BITTER • Adjusts Fire [HT-SI] Preparation by raw, pressed, blanching.
SWEET • Adjusts Earth [ST-SP] Preparation by steaming, low heat cooking for a long time, boiling.
PUNGENT • Adjusts Metal [LU-LI] Sauteéing then covered simmering, and pressure cooking.
SALTY • Adjusts Water [KI-BL] Preparation by stewing, frying, crockery cooking.
SOUR • Adjusts Wood [LV-GB] Preparation by steaming, pressing, pickling.
STIR-FRYING • Yang energy increases in food that is prepared by stir-frying, particularly over flame. Since stir-frying infuses food with Yang energy, it is a method to expand Yang QI in one who is Yang deficient, as well as for many overall, during the winter months.
STEAMING & BLANCHING • A moistening, purifying and ultimately yin cooking technique. Foods that have been steamed or blanched become infused with condensation and accent the fluid added by this cooking process. When steamed food is ingested it engenders heat cooling and yin preserving to the body.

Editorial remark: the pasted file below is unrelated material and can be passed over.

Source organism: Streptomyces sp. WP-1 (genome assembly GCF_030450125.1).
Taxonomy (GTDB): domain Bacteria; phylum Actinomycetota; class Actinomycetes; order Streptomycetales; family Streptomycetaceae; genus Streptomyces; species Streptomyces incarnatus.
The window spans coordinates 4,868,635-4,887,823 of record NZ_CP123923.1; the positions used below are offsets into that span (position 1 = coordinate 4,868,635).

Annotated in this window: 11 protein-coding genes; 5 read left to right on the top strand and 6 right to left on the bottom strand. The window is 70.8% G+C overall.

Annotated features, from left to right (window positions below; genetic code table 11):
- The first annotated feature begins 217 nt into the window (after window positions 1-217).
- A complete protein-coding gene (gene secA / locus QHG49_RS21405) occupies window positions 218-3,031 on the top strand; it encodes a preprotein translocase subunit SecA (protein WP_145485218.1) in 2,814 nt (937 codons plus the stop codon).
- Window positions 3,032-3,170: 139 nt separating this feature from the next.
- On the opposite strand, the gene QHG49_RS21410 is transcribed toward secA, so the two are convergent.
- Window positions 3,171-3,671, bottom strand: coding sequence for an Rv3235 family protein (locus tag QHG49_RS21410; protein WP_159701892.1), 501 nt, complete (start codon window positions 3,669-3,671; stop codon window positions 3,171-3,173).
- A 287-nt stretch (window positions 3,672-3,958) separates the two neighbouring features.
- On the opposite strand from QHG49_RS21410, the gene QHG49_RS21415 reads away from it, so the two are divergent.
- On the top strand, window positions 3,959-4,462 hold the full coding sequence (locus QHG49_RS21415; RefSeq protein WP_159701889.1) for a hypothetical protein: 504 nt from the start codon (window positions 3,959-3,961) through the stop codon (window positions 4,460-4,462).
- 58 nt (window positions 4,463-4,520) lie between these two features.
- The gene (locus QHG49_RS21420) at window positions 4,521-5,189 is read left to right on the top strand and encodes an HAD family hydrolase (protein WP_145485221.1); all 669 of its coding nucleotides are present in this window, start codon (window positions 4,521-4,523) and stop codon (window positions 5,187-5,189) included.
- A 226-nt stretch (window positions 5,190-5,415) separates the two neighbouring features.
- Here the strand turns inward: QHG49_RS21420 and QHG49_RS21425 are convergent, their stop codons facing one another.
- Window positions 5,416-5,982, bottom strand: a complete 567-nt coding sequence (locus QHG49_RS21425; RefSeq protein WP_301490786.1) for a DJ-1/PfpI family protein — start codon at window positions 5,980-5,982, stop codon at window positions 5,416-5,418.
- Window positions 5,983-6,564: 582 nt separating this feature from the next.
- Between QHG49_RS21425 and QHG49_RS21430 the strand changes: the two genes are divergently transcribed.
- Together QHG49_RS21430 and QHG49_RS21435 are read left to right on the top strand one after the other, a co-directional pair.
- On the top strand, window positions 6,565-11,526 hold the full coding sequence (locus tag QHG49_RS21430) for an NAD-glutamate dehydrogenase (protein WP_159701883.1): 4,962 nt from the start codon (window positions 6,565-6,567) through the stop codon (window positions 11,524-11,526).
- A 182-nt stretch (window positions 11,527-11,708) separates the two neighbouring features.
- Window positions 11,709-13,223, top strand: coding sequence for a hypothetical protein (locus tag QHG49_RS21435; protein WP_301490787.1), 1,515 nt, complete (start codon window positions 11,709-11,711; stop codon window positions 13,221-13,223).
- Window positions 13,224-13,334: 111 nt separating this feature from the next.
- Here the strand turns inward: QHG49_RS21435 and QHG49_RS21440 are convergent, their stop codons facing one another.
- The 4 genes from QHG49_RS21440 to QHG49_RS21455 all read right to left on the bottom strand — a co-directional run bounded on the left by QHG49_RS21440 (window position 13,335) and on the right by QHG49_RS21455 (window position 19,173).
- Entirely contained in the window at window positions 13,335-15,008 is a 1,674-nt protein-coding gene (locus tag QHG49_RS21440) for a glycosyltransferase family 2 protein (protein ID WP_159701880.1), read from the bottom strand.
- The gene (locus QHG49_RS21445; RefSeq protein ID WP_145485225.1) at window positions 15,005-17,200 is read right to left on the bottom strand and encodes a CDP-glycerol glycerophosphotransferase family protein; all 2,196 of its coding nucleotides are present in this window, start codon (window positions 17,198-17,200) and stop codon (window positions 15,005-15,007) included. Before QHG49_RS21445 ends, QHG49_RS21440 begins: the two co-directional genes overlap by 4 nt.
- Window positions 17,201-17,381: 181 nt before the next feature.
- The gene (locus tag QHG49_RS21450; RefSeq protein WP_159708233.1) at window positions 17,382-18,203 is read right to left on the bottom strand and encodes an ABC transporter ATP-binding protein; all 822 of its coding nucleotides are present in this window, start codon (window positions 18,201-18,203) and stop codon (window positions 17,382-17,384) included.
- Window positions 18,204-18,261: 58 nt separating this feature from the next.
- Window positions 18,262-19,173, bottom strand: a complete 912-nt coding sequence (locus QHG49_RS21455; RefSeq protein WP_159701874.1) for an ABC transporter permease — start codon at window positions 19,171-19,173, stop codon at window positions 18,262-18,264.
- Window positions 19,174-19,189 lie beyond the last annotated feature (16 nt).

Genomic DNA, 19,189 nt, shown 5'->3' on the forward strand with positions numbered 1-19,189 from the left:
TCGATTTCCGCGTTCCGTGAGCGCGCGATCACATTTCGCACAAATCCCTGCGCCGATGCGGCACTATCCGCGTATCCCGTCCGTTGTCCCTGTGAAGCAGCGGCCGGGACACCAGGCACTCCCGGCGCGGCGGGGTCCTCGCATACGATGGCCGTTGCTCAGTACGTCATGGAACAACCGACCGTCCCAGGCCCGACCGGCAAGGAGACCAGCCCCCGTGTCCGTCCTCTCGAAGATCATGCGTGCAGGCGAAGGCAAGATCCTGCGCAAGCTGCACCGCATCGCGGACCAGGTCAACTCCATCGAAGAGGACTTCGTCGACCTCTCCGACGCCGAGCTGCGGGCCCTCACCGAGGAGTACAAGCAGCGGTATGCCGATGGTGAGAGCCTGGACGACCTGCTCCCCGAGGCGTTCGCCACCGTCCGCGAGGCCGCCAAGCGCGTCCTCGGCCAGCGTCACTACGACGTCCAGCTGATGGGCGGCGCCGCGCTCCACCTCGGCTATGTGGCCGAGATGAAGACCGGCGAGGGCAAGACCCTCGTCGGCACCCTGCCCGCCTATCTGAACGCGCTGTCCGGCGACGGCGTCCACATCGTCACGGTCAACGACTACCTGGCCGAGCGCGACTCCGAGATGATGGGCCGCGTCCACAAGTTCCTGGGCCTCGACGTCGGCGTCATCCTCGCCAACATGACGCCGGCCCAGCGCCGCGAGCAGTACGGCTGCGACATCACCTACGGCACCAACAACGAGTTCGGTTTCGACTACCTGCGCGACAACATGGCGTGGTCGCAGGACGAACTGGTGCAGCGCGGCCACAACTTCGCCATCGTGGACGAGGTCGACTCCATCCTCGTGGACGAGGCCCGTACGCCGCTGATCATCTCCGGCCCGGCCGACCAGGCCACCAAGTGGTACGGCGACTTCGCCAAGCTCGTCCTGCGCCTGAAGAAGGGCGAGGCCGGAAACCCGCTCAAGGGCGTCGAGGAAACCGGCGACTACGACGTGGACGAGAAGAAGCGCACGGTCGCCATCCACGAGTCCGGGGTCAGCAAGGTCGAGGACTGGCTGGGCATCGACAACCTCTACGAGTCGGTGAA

BAKING • Creates a reservoir of heat which is absorbed by the food and imparted in the digestive process.
STEWING • Adds Yin nourishing, warm energy to foods and greater digestive nourishment.
PRESSURE COOKING • Holds energy in food.
BOILING • Releases heat and essence of foods.
SAUTEEING • Long-cooking that softens foods and stores inherent QI.
BRAISING • Retains moistening quality of food.
SOAKING • Adds digestibility to seeds, grains, nuts and beans.
ROASTING & TOASTING • Increases bitter flavor in foods.
IN SPRING • Eat more sweet and less sour food to prevent excess in the Liver. Fresh, wild greens, lightly fermented food, grains
Light cooking style steaming, cooking for a short time
IN SUMMER • Lighter quality and some raw foods
Large-leaved greens, summer squashes, sweet corn, fruit
Light cooking style: steaming and quick cooking
Lighter grains, such as white, long-grain rice, barley
IN AUTUMN • Food of a more concentrated quality.
Root vegetables, winter squashes, beans.
Grains such as sweet rice, mochi and millet.
IN WINTER • Food of a stronger, concentrated quality
Added root vegetables, miso, tamari, sesame oil, and some salt.
Heavier grains such as sweet rice, buckwheat, and oats.
A constant and regular life-style;
Suitable amounts of work and rest.